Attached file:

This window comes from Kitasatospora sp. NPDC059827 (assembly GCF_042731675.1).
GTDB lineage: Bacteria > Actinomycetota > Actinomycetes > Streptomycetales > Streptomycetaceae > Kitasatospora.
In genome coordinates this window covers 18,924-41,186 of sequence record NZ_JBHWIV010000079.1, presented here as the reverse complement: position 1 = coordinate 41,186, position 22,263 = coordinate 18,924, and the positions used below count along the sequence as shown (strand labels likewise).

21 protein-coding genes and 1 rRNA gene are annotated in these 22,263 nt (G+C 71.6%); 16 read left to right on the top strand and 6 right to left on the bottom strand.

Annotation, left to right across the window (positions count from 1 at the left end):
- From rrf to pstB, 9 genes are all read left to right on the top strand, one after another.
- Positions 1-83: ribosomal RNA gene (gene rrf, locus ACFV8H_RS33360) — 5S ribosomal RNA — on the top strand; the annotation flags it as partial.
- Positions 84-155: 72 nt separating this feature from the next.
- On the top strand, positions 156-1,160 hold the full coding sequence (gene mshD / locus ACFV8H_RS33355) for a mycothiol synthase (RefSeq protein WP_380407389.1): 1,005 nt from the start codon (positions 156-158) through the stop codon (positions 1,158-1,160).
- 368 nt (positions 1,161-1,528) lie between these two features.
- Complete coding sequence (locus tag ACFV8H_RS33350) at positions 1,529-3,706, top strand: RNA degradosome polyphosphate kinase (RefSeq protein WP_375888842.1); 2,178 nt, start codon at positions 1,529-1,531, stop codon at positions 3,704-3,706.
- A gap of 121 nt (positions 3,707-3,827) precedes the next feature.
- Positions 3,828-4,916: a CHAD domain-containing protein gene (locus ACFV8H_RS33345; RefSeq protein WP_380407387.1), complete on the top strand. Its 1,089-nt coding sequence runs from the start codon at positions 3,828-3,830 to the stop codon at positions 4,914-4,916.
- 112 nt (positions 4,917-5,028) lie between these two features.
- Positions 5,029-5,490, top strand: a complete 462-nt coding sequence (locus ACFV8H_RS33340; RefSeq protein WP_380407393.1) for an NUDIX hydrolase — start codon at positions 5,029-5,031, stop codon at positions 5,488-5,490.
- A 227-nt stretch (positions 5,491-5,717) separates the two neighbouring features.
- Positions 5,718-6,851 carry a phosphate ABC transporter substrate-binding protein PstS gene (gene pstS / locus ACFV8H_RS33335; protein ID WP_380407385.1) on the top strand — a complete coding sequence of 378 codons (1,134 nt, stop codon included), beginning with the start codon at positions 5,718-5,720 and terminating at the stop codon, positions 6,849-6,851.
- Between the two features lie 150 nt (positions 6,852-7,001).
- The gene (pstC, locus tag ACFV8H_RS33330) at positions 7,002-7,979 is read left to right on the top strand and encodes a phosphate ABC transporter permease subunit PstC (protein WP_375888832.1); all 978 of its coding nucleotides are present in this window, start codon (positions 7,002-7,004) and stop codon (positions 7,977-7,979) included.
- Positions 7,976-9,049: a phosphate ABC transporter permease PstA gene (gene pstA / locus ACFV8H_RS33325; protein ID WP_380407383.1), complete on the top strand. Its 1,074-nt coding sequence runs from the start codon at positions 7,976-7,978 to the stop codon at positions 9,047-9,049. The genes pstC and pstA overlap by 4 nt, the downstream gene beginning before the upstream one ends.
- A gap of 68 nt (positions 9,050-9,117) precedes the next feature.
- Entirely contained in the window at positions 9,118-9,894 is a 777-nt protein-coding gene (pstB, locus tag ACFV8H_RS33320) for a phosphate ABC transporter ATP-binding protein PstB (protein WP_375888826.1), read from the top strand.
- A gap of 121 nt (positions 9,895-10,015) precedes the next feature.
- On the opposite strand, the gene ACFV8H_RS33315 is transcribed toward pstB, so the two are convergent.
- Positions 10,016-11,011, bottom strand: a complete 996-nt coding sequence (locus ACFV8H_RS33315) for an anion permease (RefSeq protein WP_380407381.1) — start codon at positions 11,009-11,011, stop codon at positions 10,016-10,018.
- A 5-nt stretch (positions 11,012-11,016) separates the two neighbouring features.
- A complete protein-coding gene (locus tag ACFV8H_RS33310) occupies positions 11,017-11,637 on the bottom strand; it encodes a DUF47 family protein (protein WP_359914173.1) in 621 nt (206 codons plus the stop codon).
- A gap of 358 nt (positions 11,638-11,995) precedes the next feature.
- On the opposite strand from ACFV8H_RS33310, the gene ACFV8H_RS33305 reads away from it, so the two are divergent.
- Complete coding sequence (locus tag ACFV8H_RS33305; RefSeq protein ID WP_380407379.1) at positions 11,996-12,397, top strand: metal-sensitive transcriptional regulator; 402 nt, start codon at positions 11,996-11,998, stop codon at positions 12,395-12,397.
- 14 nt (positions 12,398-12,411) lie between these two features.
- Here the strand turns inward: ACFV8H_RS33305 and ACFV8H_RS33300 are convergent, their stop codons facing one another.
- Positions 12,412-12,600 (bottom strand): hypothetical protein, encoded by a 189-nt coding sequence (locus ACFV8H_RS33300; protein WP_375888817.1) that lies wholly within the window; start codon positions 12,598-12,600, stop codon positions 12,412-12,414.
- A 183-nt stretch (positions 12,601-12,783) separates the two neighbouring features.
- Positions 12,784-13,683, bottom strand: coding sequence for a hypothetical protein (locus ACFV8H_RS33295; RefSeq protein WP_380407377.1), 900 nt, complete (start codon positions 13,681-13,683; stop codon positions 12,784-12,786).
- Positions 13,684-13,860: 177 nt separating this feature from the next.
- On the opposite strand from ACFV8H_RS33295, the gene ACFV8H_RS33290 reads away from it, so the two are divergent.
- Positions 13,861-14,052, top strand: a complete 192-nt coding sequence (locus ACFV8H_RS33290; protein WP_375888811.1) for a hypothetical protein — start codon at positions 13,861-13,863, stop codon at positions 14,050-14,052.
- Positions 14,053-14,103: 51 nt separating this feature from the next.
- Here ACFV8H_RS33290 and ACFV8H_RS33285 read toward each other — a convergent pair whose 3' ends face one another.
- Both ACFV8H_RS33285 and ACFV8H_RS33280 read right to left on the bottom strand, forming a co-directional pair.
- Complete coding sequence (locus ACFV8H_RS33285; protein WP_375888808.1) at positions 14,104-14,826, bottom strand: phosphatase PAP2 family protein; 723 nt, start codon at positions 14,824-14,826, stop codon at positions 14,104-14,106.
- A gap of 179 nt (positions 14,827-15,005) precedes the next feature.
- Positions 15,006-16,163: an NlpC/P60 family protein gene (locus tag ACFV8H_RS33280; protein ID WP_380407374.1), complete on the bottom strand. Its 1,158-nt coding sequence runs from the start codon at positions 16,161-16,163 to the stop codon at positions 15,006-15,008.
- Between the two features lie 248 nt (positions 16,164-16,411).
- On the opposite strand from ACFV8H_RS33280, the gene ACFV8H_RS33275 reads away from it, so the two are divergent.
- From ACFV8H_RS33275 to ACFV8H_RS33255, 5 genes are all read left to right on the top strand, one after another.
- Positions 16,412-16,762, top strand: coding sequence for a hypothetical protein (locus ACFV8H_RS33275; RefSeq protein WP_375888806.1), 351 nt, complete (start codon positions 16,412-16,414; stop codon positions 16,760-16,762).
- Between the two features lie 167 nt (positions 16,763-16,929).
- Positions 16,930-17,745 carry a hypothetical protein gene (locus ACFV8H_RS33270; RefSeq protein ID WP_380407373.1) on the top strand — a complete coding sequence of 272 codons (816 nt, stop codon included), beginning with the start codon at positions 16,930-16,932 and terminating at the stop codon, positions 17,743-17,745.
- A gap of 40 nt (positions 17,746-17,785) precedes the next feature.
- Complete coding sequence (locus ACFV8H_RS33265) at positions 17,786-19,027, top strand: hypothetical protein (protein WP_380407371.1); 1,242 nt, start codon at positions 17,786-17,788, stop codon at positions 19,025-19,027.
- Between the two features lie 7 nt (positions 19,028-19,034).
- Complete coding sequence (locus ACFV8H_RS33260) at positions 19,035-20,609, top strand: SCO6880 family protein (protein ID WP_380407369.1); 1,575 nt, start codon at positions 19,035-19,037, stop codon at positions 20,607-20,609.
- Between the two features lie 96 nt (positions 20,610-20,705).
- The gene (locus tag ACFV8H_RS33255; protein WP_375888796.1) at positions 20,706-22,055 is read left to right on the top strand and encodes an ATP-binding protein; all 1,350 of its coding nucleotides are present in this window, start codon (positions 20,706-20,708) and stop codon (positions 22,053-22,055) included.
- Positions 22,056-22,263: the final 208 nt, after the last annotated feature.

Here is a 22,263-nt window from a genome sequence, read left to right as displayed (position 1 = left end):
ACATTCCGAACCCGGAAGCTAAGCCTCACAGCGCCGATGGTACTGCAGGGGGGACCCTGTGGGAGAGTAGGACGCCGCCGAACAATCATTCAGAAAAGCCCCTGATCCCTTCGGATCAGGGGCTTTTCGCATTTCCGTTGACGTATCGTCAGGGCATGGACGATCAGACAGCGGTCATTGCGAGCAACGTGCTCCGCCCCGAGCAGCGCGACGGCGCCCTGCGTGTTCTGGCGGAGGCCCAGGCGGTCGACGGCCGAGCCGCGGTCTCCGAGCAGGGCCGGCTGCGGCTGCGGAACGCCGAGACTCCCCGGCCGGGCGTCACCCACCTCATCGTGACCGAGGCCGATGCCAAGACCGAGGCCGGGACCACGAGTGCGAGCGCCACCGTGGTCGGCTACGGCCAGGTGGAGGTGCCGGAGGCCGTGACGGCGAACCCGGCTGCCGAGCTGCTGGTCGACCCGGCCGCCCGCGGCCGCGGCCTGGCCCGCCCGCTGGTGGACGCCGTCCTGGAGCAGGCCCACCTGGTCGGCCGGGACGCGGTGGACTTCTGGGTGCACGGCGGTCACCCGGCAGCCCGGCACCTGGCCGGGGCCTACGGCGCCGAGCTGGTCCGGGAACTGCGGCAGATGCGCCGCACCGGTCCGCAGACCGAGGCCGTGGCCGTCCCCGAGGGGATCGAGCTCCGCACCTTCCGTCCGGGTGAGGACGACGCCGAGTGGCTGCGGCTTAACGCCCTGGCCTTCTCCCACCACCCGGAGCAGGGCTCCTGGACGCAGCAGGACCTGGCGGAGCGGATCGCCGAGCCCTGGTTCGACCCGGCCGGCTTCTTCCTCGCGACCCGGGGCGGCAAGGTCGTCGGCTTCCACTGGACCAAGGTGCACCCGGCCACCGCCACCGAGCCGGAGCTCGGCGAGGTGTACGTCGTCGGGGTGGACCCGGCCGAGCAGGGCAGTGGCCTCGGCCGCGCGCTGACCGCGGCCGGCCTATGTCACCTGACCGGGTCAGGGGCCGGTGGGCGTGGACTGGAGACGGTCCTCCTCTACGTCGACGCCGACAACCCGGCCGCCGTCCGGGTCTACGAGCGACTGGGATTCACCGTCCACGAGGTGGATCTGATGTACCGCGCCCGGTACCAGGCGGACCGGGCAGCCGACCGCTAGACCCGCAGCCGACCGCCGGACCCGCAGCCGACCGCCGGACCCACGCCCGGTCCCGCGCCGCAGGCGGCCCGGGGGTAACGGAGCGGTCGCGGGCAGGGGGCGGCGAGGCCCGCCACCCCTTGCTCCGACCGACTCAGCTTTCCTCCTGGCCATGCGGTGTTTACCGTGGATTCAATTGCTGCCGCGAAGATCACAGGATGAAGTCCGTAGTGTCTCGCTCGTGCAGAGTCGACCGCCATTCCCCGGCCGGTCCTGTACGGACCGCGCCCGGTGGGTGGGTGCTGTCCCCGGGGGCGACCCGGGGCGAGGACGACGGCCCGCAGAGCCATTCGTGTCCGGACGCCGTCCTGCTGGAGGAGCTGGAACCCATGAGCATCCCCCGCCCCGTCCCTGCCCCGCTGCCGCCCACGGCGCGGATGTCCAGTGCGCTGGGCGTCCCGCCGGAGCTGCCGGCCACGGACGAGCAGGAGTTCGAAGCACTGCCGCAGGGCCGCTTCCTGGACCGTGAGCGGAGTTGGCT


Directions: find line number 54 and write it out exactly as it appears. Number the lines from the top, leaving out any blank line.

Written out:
- Complete coding sequence (locus ACFV8H_RS33260) at positions 19,035-20,609, top strand: SCO6880 family protein (protein ID WP_380407369.1); 1,575 nt, start codon at positions 19,035-19,037, stop codon at positions 20,607-20,609.